CHESTERVILLE — The Gatherings: Reimagining Indigenous-Settler Relations, a book written by Shirley Hager and Mawopiyane, tells the story of Indigenous and nonnative people coming together and lessons learned. Hager lives in Chesterville.

Mawopiyane is a Passamaquoddy term chosen to represent the book’s 13 co-authors. The book is being used with LD 1626, a bill to amend the Maine Indian Claims Settlement Act.

A grant written by Hager has allowed distribution of the book to legislators, Gov. Janet Mills, the attorney general, all tribal leaders and the Maine Indian Tribal State Commission.

“Tribes are very much held back and oppressed by the act,” Hager said in a June 15 interview. “It’s been 40 years and it hasn’t worked well for them in many ways. We’re hoping that this book, among other efforts, might have a positive influence in providing a model of how we can not only work together because it’s the right thing to do but because we will all benefit when there is a better relationship with the tribes.”

The Settlement Act was intended to end litigation but it has greatly increased litigation, she said.

All states except Maine go by federal Indian laws, Hager said. Tribes in Maine have lost out on over 150 federal laws passed since 1980 that would not only have been to their benefit but to the benefit of surrounding communities, she noted.


“It’s really past time for a change,” Hager stressed. Quakers, the Episcopal dioceses and many environmental groups support LD 1626, she added.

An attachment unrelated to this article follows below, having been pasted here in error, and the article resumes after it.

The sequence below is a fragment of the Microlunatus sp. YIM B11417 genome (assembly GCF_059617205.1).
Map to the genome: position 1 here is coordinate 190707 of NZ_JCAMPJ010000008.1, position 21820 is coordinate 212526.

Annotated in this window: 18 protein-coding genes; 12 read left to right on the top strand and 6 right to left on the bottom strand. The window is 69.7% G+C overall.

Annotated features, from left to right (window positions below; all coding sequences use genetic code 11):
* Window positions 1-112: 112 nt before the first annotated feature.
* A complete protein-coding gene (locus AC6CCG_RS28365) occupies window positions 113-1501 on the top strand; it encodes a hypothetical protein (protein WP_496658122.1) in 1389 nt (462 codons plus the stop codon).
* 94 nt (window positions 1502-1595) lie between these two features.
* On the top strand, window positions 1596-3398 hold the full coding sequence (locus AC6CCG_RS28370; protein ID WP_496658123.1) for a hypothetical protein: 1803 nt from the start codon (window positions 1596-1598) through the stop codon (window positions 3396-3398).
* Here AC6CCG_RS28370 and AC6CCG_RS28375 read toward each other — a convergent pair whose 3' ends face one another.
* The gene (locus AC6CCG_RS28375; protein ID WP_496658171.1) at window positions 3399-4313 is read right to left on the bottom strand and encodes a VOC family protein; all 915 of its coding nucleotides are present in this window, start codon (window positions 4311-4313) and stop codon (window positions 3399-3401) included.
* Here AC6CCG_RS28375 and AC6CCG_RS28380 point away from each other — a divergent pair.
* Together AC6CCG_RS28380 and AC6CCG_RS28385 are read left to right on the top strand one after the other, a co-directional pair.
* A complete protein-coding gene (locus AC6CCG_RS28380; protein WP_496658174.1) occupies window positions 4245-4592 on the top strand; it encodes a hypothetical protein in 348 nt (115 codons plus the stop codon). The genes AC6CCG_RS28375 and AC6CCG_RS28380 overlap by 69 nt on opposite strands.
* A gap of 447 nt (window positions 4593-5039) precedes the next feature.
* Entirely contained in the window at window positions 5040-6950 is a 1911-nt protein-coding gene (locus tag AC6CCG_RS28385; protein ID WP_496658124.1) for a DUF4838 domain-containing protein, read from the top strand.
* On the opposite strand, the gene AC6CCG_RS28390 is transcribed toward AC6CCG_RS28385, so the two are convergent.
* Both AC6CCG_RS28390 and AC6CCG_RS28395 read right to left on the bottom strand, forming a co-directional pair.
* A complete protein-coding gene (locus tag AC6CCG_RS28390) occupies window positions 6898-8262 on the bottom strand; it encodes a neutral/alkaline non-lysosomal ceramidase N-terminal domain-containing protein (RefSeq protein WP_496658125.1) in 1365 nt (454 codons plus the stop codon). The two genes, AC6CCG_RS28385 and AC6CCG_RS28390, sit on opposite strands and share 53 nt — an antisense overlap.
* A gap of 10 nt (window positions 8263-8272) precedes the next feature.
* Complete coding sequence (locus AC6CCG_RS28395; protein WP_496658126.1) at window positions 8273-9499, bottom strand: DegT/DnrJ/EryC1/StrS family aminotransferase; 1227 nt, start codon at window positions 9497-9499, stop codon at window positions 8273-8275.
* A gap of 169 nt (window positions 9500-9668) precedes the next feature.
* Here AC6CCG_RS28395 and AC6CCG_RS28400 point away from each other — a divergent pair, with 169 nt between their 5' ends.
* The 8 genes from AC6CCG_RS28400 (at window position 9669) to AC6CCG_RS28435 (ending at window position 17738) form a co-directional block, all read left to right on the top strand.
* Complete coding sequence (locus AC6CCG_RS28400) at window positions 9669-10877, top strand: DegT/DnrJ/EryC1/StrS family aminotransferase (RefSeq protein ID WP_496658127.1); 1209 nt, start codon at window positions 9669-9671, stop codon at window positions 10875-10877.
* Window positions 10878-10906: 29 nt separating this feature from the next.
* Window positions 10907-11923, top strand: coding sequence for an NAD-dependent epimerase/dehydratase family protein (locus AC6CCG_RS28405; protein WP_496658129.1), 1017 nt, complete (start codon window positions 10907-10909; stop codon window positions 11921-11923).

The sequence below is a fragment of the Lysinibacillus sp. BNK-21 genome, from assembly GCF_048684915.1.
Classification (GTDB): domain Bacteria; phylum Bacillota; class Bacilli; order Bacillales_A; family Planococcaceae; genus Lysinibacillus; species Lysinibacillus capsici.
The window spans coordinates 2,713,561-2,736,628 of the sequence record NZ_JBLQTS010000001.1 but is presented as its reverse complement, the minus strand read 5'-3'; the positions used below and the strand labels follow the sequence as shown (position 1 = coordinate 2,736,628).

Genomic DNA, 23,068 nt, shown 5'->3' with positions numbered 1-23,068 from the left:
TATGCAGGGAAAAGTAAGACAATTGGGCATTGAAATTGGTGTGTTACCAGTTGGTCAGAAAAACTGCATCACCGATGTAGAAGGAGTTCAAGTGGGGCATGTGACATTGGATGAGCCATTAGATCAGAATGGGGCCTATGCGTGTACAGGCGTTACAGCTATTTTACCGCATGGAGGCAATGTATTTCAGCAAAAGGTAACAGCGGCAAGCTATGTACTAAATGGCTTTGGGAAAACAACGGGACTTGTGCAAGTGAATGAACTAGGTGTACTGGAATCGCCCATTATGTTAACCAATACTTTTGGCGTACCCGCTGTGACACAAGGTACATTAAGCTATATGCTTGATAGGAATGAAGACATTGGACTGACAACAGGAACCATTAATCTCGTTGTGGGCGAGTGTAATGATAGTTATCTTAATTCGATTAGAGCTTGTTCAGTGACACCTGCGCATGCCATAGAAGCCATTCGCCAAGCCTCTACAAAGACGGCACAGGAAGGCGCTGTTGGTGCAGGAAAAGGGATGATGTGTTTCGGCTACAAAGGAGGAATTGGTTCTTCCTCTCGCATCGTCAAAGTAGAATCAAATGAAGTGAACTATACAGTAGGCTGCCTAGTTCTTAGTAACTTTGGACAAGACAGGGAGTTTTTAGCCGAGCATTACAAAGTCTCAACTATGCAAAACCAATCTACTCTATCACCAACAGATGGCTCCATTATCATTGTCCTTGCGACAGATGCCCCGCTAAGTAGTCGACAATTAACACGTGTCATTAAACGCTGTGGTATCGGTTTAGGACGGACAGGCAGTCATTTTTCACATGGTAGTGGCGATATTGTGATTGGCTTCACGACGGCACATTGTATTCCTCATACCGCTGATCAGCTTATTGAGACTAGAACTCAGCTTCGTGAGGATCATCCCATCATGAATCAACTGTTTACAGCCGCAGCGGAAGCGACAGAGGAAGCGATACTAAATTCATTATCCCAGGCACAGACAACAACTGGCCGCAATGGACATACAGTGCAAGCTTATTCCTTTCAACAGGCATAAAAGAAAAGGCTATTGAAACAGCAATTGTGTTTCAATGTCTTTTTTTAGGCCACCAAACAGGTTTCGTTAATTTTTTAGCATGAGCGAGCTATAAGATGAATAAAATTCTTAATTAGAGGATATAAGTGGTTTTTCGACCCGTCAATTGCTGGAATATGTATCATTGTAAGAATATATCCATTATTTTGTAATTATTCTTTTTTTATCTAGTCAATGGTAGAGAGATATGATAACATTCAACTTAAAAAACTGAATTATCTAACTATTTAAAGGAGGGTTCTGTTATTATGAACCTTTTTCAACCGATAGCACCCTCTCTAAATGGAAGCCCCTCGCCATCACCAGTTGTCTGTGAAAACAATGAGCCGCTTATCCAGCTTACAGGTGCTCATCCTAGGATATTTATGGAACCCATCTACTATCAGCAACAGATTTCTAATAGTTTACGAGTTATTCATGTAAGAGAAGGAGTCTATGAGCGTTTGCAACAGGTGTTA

The bill, which was scheduled to be heard before the Judiciary Committee, has been carried over to the next legislative session.

“We’re hoping that this book will help support a greater understanding between Indigenous and non-Indigenous peoples,” Hager said. “Really help nonnatives understand that their issues are our issues and that in working together, having a seat at the same table would be to the benefit of all of us.”

Climate change issues were one instance where input from Indigenous people could help, Hager said. The Wabanaki people know this land, they and their millennia-long knowledge have great wisdom we need right now, she noted.

“That’s true not only here but throughout the continent,” she said. “There’s everything to gain and nothing to lose. People are afraid they’re going to lose something by engaging in these issues. There’s only something to gain. We only need to look at other states and some of the creative compacts and coalitions that have been formed to see what can be created when we work together.

“We as nonnative people have to come to terms with the fact that this is their homeland, that it was taken by illegal and brutal means,” she continued. “We need to find ways to move forward in ways that are beneficial to all of us.”


“It’s not about building the great ark and shipping everyone back to Europe or wherever they came from,” gkisedtanamoogk writes in the book. “It’s about how we live together in this shared space. For me, the ideal is for people to have the same love for the land, and for being part of the land, as we have.”

Hager shared how the book came to be.

“Back in the 1980s there was an organization called the Center for Vision and Policy,” Hager said. “It wanted to create a plan, a vision for environmental, economic, social justice sustainability in the Gulf of Maine region. They wanted to include the voices of Indigenous peoples who have lived there sustainably for millennia.”